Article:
Buffalo milk production has become of significant importance on the world scale, however, there are few studies involving biotechnological tools specifically for buffalo. To verify the effects caused by subclinical mastitis on the components of milk and to study the innate immune system in the udder of dairy buffaloes with subclinical mastitis, we evaluated the levels of expression of the lactoferrin (LTF), tumor necrosis factor alpha (TNF-α), interleukin-1 beta (IL-1β), interleukin-8 (IL-8), and toll-like receptors 2 (TLR-2) and 4 (TLR-4) genes in buffaloes with and without subclinical mastitis. Milk samples were collected for the determination of milk components: somatic cell score (SCS), fat, protein, lactose, total solids and solids-not-fat (SNF), as well as for RNA extraction of milk cells, complementary DNA synthesis, and expression profile quantification by quantitative real-time PCR. For gene expression, the ΔΔCt was estimated using contrasts of the target genes expression adjusted for the expression of the housekeeping genes between both groups. Linear regression analysis was performed to determine the relationship between the genes studied and the milk components. Subclinical mastitis induced changes in the fat, lactose and SNF in milk of buffaloes, and the messenger RNA abundance was upregulated for TLR-2, TLR-4, TNF-α, IL-1β and IL-8 genes in milk cells of buffaloes with subclinical mastitis, whereas the LTF gene was not differentially expressed. Results of linear regression analysis showed that TLR-2 gene expression most explains the variation in SCS, and the change in a unit of ΔCt of the TNF-α gene would result in a higher increase in SCS. The study of these immune function genes that are active in the mammary gland is important to characterize the action mechanism of the innate immunity that occurs in subclinical mastitis in dairy buffaloes and may aid the development of strategies to preserve the health of the udder.
Depression in older people is likely to become a growing global health problem with aging populations. Significant cultural variation exists in beliefs about depression (terminology, symptomatology, and treatments) but data from sub-Saharan Africa are minimal. Low-resource interventions for depression have been effective in low-income settings but cannot be utilized without accurate diagnosis. This study aimed to achieve a shared understanding of depression in Tanzania in older people.
Using a qualitative design, focus groups were conducted with participants aged 60 and over. Participants from rural villages of Kilimanjaro, Tanzania, were selected via randomized sampling using census data. Topic guides were developed including locally developed case vignettes. Transcripts were translated into English from Swahili and thematic analysis conducted.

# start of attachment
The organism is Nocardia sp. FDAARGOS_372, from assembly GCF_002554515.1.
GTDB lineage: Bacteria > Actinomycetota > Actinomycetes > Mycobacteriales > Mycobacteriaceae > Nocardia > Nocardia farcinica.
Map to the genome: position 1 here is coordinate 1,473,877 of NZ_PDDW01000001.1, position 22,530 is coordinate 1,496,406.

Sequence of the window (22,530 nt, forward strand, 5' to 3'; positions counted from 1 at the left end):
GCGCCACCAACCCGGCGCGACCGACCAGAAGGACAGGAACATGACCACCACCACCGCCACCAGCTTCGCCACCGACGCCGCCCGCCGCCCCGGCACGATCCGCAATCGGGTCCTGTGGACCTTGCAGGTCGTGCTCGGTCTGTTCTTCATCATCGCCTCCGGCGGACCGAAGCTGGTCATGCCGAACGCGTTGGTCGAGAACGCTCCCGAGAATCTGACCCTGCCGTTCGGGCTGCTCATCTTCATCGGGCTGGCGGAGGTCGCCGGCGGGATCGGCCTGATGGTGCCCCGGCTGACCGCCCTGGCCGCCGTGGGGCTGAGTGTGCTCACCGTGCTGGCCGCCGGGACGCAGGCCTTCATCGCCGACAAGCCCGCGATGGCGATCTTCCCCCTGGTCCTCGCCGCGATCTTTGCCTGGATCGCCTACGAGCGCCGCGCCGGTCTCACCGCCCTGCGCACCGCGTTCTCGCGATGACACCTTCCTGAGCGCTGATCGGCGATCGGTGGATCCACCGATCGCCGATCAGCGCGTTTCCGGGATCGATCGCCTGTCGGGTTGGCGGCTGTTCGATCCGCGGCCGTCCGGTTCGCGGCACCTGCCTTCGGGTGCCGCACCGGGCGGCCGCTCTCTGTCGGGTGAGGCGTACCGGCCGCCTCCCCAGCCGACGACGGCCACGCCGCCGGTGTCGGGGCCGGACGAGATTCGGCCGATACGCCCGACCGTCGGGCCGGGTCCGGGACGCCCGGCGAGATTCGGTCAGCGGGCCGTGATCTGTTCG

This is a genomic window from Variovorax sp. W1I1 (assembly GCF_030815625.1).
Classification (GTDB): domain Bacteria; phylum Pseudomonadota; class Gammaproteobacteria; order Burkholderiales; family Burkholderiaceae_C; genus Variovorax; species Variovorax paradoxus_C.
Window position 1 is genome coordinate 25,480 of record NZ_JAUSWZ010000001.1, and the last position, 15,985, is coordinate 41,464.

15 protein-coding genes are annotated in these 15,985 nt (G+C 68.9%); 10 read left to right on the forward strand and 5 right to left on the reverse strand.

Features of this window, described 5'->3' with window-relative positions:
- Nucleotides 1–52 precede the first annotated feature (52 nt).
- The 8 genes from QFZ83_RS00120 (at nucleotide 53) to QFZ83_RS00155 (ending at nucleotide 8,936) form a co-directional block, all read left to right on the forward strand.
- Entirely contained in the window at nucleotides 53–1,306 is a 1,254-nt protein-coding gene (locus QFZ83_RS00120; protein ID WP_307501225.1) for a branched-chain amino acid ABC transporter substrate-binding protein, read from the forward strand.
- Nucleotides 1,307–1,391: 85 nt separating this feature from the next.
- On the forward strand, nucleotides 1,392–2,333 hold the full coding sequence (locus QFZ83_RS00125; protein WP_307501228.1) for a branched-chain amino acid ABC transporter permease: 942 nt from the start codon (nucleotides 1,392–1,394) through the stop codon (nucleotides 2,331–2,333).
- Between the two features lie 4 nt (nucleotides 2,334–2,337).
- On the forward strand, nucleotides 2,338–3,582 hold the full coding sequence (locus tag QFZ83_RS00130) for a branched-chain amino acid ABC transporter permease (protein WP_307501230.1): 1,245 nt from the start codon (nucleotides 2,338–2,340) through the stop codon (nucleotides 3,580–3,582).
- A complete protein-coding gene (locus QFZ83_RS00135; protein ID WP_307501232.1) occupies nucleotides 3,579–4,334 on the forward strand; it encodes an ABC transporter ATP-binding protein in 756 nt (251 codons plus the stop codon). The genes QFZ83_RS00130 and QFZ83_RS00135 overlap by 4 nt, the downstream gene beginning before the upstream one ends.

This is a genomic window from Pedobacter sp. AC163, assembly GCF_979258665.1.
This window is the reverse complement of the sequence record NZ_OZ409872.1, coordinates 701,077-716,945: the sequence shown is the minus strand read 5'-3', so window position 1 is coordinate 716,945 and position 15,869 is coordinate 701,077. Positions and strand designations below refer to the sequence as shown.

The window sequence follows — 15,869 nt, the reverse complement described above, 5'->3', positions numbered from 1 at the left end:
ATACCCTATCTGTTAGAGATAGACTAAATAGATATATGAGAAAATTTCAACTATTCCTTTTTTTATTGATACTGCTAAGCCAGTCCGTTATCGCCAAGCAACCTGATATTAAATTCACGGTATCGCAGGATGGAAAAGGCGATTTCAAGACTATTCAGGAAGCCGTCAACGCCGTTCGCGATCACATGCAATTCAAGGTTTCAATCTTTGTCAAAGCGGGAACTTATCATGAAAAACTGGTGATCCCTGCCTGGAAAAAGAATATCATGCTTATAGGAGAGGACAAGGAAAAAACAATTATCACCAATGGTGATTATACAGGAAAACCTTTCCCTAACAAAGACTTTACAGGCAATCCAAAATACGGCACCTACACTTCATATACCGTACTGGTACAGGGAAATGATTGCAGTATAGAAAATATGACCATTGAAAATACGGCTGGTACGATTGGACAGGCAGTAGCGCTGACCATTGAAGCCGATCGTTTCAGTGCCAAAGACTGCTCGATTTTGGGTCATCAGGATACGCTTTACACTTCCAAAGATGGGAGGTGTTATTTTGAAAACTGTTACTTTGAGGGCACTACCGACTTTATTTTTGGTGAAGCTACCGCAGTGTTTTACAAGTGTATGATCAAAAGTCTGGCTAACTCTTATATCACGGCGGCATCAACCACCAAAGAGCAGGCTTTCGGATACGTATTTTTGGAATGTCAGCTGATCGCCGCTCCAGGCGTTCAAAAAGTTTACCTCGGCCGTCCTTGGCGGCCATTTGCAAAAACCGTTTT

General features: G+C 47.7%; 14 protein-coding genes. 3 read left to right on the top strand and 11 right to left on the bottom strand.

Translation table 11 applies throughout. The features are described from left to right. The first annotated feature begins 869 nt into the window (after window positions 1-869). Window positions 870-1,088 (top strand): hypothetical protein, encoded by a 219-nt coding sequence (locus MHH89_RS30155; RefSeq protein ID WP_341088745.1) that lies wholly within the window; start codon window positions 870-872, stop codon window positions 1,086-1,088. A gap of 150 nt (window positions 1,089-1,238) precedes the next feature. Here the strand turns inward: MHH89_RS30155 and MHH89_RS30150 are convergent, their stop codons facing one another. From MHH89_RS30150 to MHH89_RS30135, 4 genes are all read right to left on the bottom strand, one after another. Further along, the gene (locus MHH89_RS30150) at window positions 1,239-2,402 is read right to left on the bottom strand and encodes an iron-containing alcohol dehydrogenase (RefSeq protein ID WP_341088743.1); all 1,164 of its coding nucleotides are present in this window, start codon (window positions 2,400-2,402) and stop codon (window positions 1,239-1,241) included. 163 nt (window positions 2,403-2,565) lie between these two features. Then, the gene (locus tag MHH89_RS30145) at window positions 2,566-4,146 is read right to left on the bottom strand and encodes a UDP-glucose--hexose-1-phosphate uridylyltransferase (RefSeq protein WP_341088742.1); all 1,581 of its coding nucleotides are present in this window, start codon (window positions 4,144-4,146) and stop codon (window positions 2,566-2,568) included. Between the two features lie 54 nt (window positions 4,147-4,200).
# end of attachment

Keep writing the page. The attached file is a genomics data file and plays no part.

Ten focus groups were held with 81 participants. Three main themes were developed: a) conceptualization of depression by older people and differentiation from other related conditions (“too many thoughts,” cognitive symptoms, affective and biological symptoms, wish to die, somatic symptoms, and its difference to other concepts); b) the causes of depression (inability to work, loss of physical strength and independence, lack of resources, family difficulties, chronic disease); c) management of depression (love and comfort, advice, spiritual support, providing help, medical help).
This research expands our understanding of how depression presents in older Tanzanians and provides information about lay beliefs regarding causes and management options. This may allow development of culturally specific screening tools for depression that, in turn, increase diagnosis rates, support accurate diagnosis, improve service use, and reduce stigma.
The number of people living with dementia in sub-Saharan Africa (SSA) is expected to increase rapidly in the coming decades. However, our understanding of how best to reduce dementia risk in the population is very limited. As a first step in developing intervention strategies to manage dementia risk in this setting, we investigated rates of cognitive decline in a rural population in Tanzania and attempted to identify associated factors.
The study was conducted in the rural Hai district of northern Tanzania. In 2014, community-dwelling people aged 65 years and over living in six villages were invited to take part in a cognitive screening program. All participants from four of the six villages were followed-up at two years and cognitive function re-tested. At baseline and follow-up, participants were assessed for functional disability, hypertension, and grip strength (as a measure of frailty). At follow-up, additional assessments of visual acuity, hearing impairment, tobacco and alcohol consumption, and clinical assessment for stroke were completed.